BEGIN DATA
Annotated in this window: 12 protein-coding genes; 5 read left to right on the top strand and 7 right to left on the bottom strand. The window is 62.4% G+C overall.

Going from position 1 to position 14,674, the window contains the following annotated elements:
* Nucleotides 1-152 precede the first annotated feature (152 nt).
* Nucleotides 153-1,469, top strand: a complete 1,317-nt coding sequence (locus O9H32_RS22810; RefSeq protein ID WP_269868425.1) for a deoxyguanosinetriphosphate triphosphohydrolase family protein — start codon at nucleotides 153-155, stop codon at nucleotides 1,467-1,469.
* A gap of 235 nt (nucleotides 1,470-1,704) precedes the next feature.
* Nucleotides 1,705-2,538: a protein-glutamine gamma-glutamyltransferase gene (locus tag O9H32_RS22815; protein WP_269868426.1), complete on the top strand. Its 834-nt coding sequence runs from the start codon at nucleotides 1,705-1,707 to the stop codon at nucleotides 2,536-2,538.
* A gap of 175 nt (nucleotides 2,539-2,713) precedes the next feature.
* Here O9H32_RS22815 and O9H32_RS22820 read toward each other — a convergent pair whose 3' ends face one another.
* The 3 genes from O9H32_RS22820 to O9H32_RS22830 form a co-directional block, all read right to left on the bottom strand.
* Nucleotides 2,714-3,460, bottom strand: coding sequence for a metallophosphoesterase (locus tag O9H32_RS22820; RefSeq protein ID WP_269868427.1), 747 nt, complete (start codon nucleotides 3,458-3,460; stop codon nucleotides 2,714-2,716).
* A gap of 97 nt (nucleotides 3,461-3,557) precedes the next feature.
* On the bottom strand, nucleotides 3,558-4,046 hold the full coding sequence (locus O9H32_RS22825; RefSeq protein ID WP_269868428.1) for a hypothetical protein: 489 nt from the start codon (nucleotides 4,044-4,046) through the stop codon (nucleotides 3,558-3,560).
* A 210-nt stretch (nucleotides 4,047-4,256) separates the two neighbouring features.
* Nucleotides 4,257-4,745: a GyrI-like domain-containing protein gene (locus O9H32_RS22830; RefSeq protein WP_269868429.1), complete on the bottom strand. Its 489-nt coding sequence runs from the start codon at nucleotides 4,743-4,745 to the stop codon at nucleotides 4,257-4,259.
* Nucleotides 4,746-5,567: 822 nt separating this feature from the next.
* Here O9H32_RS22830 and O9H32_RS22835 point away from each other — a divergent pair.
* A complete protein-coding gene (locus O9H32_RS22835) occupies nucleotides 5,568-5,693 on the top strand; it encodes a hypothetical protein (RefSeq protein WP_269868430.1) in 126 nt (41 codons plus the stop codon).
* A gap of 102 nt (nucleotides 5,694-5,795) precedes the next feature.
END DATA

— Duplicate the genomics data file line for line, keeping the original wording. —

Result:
Annotated in this window: 12 protein-coding genes; 5 read left to right on the top strand and 7 right to left on the bottom strand. The window is 62.4% G+C overall.

Going from position 1 to position 14,674, the window contains the following annotated elements:
* Nucleotides 1-152 precede the first annotated feature (152 nt).
* Nucleotides 153-1,469, top strand: a complete 1,317-nt coding sequence (locus O9H32_RS22810; RefSeq protein ID WP_269868425.1) for a deoxyguanosinetriphosphate triphosphohydrolase family protein — start codon at nucleotides 153-155, stop codon at nucleotides 1,467-1,469.
* A gap of 235 nt (nucleotides 1,470-1,704) precedes the next feature.
* Nucleotides 1,705-2,538: a protein-glutamine gamma-glutamyltransferase gene (locus tag O9H32_RS22815; protein WP_269868426.1), complete on the top strand. Its 834-nt coding sequence runs from the start codon at nucleotides 1,705-1,707 to the stop codon at nucleotides 2,536-2,538.
* A gap of 175 nt (nucleotides 2,539-2,713) precedes the next feature.
* Here O9H32_RS22815 and O9H32_RS22820 read toward each other — a convergent pair whose 3' ends face one another.
* The 3 genes from O9H32_RS22820 to O9H32_RS22830 form a co-directional block, all read right to left on the bottom strand.
* Nucleotides 2,714-3,460, bottom strand: coding sequence for a metallophosphoesterase (locus tag O9H32_RS22820; RefSeq protein ID WP_269868427.1), 747 nt, complete (start codon nucleotides 3,458-3,460; stop codon nucleotides 2,714-2,716).
* A gap of 97 nt (nucleotides 3,461-3,557) precedes the next feature.
* On the bottom strand, nucleotides 3,558-4,046 hold the full coding sequence (locus O9H32_RS22825; RefSeq protein ID WP_269868428.1) for a hypothetical protein: 489 nt from the start codon (nucleotides 4,044-4,046) through the stop codon (nucleotides 3,558-3,560).
* A 210-nt stretch (nucleotides 4,047-4,256) separates the two neighbouring features.
* Nucleotides 4,257-4,745: a GyrI-like domain-containing protein gene (locus O9H32_RS22830; RefSeq protein WP_269868429.1), complete on the bottom strand. Its 489-nt coding sequence runs from the start codon at nucleotides 4,743-4,745 to the stop codon at nucleotides 4,257-4,259.
* Nucleotides 4,746-5,567: 822 nt separating this feature from the next.
* Here O9H32_RS22830 and O9H32_RS22835 point away from each other — a divergent pair.
* A complete protein-coding gene (locus O9H32_RS22835) occupies nucleotides 5,568-5,693 on the top strand; it encodes a hypothetical protein (RefSeq protein WP_269868430.1) in 126 nt (41 codons plus the stop codon).
* A gap of 102 nt (nucleotides 5,694-5,795) precedes the next feature.